“Student leader”. That’s what the journalist called Mcebo Dlamini.
I reread the paragraph to check if I’d missed a line somewhere, perhaps one in which Dlamini was described as a fantasist who admired Hitler, who called Jews “devils”, who claimed that Wits had head-hunted him to do a “secret” degree in nuclear physics, and who was now leading a minority of students at the university. Nope. It just read “student leader”.
Because, of course, that’s how we roll. An integral part of our shared South African-ness is a refusal to name things as they are. We can be outspoken, loud, even rude; but without fail we’ll call a spade a fork.
Decades ago, politicians enforced white supremacy but called it “good neighbourliness”. They shot schoolchildren but called it “restoring order”. These days the policies have changed but the coyness remains. When Julius Malema threatened journalists with violence, their colleagues giggled and called him “charismatic” and “controversial”. When corporations collude to fix prices we are told that “free enterprise” can be “complex”.
Of course, none of this is new to any of the angry South Africans dispirited by this country’s ongoing rush towards insignificance. But what is remarkable is that our angriest, most outspoken critics seem themselves to be indulging in a strange kind of denial.
You see it in our incredulous responses to the latest abuses of power. We find it shocking that the SABC has lost R400-million and disgraceful that Hlaudi Motsoeneng is still employed. We wonder exactly what Blade Nzimande is paid for, given the omnishambles that is higher education. And as for Zuma, well, don’t get us started! Has he no shame? Why would he do everything he’s done when he knew he’d be found out?
I don’t want to knock anyone who voices these sorts of ideas. It is important to speak out against bad government.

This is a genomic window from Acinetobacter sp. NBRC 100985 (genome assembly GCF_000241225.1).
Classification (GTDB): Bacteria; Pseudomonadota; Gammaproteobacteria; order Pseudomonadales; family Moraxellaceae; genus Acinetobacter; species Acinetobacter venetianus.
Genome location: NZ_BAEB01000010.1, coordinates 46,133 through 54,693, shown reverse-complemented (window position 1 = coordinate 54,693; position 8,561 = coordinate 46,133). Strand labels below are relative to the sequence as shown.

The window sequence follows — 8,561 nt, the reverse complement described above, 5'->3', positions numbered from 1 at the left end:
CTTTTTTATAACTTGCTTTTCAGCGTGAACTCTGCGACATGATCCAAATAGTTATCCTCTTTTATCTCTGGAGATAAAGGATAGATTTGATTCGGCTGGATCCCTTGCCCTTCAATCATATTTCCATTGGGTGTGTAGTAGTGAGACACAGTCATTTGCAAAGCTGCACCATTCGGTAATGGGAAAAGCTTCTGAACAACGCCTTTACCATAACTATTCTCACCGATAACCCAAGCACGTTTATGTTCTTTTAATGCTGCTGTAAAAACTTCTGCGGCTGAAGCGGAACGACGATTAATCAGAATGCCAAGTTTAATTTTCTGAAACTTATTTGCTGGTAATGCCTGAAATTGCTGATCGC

But here’s the thing.
Zuma isn’t in government. Neither is Nzimande. Because there is no government.
Hlaudi doesn’t work for the national broadcaster because we don’t have one.
SA Airways isn’t a dysfunctional airline because it’s not an airline.
What they are – what all of it is, from the corridors of the Union Buildings right down to crumbling rural municipal offices – is an ATM.
withdraw as much as you can, as fast as you can
The entire edifice that we still insist on calling “the public sector” is a vast cash-dispensing system, and everyone with the PIN code has only one job: withdraw as much as you can, as fast as you can.
This shouldn’t surprise anyone. In 2010, Zwelinzima Vavi famously warned us of a “predatory elite”. The SA Communist Party dispensed with its usual gobbledygook long enough to use the word “looting”. Even Gwede Mantashe admitted that people in the government were using their positions as “a stepping stone to power and accumulation”.
But I would argue that, for all our huffing and puffing, we remain naïve. After all, you’re only shocked by Zuma if you believe that he is a civil servant answerable to the public. You’re only outraged by Hlaudi and the SABC if you believe that they are still somehow connected to a functioning bureaucracy. You only talk about money being “lost” if you believe that there is a system in place and that something has gone wrong. Which, of course, is not the case.
“Why do they do it when they know they’ll be caught?” Well, it’s basic maths. By the time they’re caught they’ll have pocketed tens of millions. And what does “caught” actually mean? Nothing. If the only price of acquiring multi-generational wealth is to be called a thief by some columnists, many more of us would climb in with both hands.
All of which is why the outrage is starting to sound a bit foolish. When people get robbed by a gang dressed as police, they immediately recognise that they’ve been duped. Not us. We’re still aghast, telling each other “Sjoe, those were really unprofessional cops, hey?”
The looters have about 30 months left. That takes us up to the 2019 elections, at which point the ATM’s code will be changed and a lot of peripheral gang members will be cut off. Those B-grade gangsters will need to crack on if they’re going to take their 10- or 15-million before they’re ousted or audited. They know what they need to do.
And so do we. For starters, we need to take our collective head out of our communal arse and dispense with naïve beliefs. We need to look past the illusion of politics and see the ATM.
Journalists need to say “stolen” instead of “lost”; “looted” instead of “misallocated”. For our own intellectual clarity, we need to stop believing that these are good people doing their job badly and start understanding that they are bad people doing their job well.
And in 30 months, either they go or we do.